READ THIS BOOK! But seriously. Read it. I don’t believe I have read, or will read this year, such a thought provoking book. Trust Me, I’m Lying is touted as a ‘tell-all’, insider’s look, into the world of Public Relations and Marketing by someone who has worked for some of the biggest brands and largest celebrities in this country. In reality, this book is really a condemnation of social media, the internet, blogging culture and modern journalism. And it’s none too nice. Holiday names names, exposes scandals, and generally points out the flaws in a culture that values clicks over quality.
I originally heard about this book because it was mentioned on a website (copyblogger.com) that I follow pretty religiously. The post that referenced Trust Me, I’m Lying talks about an idea called the ‘content cliff’ in which the amount and quality of content on the web will be so high that brands will no longer be able get their message heard over the noise. Essentially, the cost of content marketing will exceed the profits gained by it and the entire system will collapse on itself (this article by Mark Schaefer describes it more explicitly). The Copyblogger article argues that trust and authority need to be built within the audience through quality of content. That consumers will be able to sift through all the garbage and brands which are truly good at what they do will come out on top. This is something I’d like to believe is true.
I picked up a copy of Trust Me, I’m Lying hoping to pick up some tricks of the trade, and implement them so that I might see some higher traffic both here at A&A and for my posts at AmazingStoriesMag.com which I contribute to occasionally. I would like to have a consistent quality of content in both places and over time build some semblance of authority in topics I enjoy writing about (mostly Science Fiction and Fantasy). However, having a few articles go viral wouldn’t be a bad thing to get me off the ground. If that required gaming the system a little, then perhaps it might be worth it.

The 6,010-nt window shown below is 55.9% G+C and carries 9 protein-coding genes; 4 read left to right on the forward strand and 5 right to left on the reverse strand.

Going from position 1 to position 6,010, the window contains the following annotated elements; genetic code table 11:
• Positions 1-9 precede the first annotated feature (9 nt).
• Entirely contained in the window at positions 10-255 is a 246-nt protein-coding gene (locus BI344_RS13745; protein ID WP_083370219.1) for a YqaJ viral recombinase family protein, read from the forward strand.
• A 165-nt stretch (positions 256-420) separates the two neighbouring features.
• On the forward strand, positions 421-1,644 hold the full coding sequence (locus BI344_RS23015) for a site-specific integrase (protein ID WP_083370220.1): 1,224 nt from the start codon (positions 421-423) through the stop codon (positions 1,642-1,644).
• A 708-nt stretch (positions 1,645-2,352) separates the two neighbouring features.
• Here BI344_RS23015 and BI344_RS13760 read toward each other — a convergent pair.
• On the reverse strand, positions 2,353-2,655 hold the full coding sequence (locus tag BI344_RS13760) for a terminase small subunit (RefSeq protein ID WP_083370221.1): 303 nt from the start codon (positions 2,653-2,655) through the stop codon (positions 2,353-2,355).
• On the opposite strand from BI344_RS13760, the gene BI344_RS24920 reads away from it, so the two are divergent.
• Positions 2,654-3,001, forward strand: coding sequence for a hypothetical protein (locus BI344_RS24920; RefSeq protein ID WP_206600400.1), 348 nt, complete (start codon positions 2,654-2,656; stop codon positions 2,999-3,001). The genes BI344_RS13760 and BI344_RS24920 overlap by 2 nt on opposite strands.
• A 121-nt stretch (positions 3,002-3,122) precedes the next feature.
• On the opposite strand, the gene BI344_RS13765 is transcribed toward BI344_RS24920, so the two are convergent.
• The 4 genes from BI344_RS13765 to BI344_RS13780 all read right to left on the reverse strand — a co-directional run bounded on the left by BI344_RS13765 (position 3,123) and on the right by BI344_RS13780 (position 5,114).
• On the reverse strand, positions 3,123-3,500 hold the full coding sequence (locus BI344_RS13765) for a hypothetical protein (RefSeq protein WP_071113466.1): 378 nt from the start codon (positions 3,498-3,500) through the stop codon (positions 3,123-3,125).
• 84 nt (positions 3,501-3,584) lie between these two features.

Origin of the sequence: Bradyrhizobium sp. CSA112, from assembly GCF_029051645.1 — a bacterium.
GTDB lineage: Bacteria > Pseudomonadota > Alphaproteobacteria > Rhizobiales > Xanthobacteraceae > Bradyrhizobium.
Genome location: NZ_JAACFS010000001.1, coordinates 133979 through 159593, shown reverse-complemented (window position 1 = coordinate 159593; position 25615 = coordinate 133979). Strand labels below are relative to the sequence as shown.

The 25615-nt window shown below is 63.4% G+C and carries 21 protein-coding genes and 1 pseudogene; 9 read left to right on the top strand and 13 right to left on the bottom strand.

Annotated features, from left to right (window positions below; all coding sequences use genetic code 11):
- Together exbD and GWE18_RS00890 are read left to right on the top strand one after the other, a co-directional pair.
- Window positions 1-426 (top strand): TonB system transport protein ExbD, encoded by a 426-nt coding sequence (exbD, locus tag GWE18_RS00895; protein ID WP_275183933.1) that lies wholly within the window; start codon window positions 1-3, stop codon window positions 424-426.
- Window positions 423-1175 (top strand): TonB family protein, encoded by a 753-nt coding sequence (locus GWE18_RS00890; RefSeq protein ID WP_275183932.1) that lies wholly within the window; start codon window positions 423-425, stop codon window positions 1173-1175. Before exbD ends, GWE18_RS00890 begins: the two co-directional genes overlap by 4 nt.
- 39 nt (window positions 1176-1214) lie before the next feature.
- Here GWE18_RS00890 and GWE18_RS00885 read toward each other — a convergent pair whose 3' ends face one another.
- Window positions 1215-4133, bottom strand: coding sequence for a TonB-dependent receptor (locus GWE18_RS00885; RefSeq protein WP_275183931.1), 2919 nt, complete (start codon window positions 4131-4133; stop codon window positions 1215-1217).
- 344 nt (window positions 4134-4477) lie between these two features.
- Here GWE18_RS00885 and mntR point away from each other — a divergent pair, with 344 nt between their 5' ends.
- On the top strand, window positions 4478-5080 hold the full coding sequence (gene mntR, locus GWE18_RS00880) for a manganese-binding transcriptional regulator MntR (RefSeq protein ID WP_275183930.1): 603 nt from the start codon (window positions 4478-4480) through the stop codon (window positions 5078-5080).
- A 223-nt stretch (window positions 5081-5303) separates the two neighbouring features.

After reading Holiday’s book, I’ve come to two conclusions:
A) I’m not in a position to enact any of the types of ‘plays’ he’d used to achieve his goals (and I’m not sure how he was able to get into those positions. He’s only 27!)
B) I don’t believe I could go through with them if I was in a position to do them.
Holiday posits a world in which reporting is done quickly and inaccurately, meaning there is a lot of room for manipulation. What is worse, is that there is almost no repercussions for the people advancing the system. If you’re reporting incorrect material, there is literally no consequence for you as a reporter as long as you’re getting enough page views. Unfortunately, the subjects of this kind of reporting are basically ruined forever.
Holiday goes on to show different situations in which he was able to exploit this culture for his own ends and those he worked for. His manipulations, while effective, do not seem to have nefarious intent. If American Apparel is able to sell a couple thousand more units of clothing because of some banned ads which were ‘leaked’ to the media, I don’t feel like many people were hurt in this transaction. However, Holiday points out that there are other instances in which entire careers have been made or ruined through the same kind of manipulation of the media.
I was a little disappointed at the end of the book. Holiday went to great lengths to describe how the media culture was broken, but then wrote almost nothing about how he believed we should go about fixing it. To me, it was something of a cop out. However, all things considered, Trust Me, I’m Lying is probably one of the most important books I’ve read this year. Puts a lot of things in to perspective.
Go forth and read!